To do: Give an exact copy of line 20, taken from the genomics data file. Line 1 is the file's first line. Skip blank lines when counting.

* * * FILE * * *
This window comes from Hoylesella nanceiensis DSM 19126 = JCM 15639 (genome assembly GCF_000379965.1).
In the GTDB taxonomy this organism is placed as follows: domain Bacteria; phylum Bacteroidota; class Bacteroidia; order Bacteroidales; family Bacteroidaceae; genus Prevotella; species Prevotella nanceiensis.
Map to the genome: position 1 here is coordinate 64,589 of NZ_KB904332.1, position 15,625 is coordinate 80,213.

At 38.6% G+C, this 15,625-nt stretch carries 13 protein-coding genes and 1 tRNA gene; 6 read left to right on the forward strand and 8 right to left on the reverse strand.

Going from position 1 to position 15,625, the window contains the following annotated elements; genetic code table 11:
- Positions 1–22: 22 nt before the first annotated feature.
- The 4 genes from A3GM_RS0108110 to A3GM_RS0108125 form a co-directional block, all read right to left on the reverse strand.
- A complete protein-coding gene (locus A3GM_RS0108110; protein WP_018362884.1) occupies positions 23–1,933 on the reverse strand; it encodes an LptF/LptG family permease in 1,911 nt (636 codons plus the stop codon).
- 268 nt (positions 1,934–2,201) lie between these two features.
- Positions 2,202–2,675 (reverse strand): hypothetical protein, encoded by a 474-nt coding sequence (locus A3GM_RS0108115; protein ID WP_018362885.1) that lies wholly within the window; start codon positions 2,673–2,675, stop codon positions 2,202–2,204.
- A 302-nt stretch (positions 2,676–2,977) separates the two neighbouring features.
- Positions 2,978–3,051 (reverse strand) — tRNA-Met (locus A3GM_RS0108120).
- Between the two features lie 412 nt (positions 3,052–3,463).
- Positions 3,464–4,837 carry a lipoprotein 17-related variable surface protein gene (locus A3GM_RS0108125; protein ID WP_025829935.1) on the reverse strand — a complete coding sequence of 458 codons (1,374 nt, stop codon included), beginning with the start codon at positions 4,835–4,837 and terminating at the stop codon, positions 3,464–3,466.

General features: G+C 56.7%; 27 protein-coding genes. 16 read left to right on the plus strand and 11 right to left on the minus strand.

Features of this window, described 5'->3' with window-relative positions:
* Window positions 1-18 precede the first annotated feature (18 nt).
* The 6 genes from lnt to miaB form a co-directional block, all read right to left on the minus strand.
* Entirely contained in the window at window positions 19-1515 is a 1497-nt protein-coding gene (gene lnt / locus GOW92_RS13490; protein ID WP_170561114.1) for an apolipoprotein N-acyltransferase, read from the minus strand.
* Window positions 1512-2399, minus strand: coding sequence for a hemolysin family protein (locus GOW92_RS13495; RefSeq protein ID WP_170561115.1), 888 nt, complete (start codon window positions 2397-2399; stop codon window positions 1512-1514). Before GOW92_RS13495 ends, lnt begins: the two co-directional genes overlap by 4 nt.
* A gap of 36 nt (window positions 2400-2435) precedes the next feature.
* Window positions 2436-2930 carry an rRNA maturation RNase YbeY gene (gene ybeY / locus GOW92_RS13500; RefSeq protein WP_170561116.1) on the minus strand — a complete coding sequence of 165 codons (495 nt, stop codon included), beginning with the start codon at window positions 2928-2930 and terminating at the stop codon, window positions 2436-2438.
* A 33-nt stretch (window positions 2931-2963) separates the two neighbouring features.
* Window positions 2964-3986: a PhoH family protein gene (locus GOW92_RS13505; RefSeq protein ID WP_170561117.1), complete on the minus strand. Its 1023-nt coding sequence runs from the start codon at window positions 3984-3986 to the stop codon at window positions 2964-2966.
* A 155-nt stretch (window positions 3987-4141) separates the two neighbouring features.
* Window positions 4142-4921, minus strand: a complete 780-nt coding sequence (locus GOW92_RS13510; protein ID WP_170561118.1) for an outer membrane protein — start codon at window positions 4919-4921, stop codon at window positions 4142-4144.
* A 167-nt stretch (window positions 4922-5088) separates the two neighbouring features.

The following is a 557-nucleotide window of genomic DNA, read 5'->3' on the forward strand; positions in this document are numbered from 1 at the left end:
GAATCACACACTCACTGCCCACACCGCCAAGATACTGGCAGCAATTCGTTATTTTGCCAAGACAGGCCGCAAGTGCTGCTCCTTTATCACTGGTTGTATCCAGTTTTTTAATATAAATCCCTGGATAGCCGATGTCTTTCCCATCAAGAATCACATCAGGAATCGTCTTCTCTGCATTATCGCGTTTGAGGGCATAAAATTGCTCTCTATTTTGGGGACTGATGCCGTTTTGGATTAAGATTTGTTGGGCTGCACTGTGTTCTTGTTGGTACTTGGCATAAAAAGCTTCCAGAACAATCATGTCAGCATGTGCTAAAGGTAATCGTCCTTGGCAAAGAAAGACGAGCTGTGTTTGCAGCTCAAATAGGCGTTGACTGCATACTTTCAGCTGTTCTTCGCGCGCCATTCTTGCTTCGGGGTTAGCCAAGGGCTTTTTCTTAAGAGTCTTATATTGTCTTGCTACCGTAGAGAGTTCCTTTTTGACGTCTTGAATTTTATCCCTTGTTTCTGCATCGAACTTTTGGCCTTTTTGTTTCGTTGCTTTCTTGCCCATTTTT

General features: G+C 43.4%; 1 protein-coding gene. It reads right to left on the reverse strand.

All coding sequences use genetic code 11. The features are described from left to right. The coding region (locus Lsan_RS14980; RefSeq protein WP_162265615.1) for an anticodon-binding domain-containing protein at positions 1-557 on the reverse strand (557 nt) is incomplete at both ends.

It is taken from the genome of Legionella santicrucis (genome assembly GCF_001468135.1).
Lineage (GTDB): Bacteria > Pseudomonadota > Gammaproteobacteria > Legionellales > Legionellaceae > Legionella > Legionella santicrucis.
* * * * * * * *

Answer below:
* Window positions 1512-2399, minus strand: coding sequence for a hemolysin family protein (locus GOW92_RS13495; RefSeq protein ID WP_170561115.1), 888 nt, complete (start codon window positions 2397-2399; stop codon window positions 1512-1514). Before GOW92_RS13495 ends, lnt begins: the two co-directional genes overlap by 4 nt.